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Judge rules citizens had no authority to sue over high school Indian mascot change

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Mukwonago Indians logo
Mukwonago Indians logo

WAUKESHA, WI (WTAQ) - A state law that requires public schools to drop their Indian mascots and team names received a new lease on life Thursday.

The Second District Appeals Court reversed a circuit judge’s ruling that the state violated due process, in ordering that Mukwonago High School drop its nickname of the Indians.

The appellate court ruled that the two taxpayers who sued over the state’s order – Craig Verta and James Schoolcraft – did not have the legal standing to file their action.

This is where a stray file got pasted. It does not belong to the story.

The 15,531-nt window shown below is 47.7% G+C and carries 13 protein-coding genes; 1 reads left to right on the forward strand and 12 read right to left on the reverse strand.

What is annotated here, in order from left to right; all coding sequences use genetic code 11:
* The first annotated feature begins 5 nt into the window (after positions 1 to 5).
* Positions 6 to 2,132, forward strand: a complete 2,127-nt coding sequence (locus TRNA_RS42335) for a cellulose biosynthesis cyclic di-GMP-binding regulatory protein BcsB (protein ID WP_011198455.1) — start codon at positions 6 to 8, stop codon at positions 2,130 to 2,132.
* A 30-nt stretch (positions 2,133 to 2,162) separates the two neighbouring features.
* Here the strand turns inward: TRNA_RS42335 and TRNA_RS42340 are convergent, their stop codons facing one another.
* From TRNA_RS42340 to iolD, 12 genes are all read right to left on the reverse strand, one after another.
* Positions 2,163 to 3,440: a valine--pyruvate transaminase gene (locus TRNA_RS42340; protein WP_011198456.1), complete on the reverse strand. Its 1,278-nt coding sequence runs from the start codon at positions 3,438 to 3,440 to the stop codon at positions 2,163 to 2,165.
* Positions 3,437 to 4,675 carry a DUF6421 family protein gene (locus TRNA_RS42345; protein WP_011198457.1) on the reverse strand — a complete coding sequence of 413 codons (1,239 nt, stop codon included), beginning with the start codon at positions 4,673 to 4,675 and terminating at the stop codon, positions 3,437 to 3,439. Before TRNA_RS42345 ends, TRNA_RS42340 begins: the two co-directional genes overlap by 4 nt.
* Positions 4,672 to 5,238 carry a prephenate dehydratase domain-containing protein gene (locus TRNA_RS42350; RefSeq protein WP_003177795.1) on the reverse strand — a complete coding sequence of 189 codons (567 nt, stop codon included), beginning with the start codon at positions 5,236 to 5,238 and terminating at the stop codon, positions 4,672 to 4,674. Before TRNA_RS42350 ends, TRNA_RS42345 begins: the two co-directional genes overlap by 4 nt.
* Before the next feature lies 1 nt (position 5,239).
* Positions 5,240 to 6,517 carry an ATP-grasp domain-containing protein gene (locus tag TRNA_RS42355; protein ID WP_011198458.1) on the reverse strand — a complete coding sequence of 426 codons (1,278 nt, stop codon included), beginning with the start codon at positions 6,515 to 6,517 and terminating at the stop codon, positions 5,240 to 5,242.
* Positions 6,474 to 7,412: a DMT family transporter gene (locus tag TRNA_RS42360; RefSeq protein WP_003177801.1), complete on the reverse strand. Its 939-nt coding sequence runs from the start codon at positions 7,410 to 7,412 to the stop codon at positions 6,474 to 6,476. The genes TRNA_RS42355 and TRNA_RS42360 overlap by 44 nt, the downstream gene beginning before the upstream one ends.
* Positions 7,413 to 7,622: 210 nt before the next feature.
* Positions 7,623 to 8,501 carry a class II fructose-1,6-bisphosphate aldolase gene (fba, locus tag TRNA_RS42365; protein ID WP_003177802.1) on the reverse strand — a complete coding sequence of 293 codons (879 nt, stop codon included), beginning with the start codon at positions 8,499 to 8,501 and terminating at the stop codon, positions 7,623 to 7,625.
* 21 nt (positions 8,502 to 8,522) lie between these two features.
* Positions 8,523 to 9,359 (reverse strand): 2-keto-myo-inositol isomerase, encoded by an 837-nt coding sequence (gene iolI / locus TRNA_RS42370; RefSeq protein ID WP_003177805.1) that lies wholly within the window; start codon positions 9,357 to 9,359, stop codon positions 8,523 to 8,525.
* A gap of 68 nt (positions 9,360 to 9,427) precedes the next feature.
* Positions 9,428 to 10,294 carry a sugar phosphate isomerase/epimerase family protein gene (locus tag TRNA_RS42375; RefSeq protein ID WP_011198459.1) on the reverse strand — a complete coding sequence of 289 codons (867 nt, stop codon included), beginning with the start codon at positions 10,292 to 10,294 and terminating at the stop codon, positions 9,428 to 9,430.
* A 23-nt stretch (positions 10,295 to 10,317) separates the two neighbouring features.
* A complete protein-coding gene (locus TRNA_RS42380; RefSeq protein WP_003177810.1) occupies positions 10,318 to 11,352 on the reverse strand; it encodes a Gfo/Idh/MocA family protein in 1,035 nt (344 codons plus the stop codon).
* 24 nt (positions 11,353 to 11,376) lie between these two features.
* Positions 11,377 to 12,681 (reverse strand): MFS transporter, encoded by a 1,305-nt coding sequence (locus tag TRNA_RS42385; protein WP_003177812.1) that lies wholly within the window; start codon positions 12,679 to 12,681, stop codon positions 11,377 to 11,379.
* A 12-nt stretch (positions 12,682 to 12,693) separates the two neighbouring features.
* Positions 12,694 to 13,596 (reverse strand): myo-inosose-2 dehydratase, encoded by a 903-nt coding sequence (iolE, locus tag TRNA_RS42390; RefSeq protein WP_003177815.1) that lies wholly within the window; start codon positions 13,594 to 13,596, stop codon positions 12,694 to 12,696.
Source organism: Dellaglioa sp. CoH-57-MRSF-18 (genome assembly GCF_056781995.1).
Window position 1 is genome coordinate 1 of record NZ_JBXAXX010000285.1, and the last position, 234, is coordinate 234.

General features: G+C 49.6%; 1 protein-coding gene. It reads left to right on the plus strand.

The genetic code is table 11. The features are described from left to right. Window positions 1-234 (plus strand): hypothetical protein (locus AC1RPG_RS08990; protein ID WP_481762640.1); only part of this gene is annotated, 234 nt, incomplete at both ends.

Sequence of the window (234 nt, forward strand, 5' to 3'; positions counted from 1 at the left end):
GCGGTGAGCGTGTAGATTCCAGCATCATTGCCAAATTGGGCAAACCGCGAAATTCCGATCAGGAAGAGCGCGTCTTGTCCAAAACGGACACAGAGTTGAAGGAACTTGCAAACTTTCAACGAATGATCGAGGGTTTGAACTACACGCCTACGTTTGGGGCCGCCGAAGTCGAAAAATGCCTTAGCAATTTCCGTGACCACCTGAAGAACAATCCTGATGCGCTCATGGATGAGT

The 2010 law allows anyone offended by a school’s Indian moniker to have the state Department of Public Instruction hold a hearing – and then decide whether the name discriminates against Indians.

If so, the affected school board must make a change or face large penalties.

Schoolcraft and Verta convinced a Waukesha County judge that a DPI employee who ordered the Mukwonago name change had a high risk of bias. But the appellate court said Verta and Schoolcraft were never part of the hearing process, and therefore had no right to sue.

Their attorney, Sam Hall, disagrees – and he promises an appeal to the State Supreme Court.

Hall said all taxpayers should be able to challenge a process that quote, “could cost them thousands of dollars and otherwise impact their community.”

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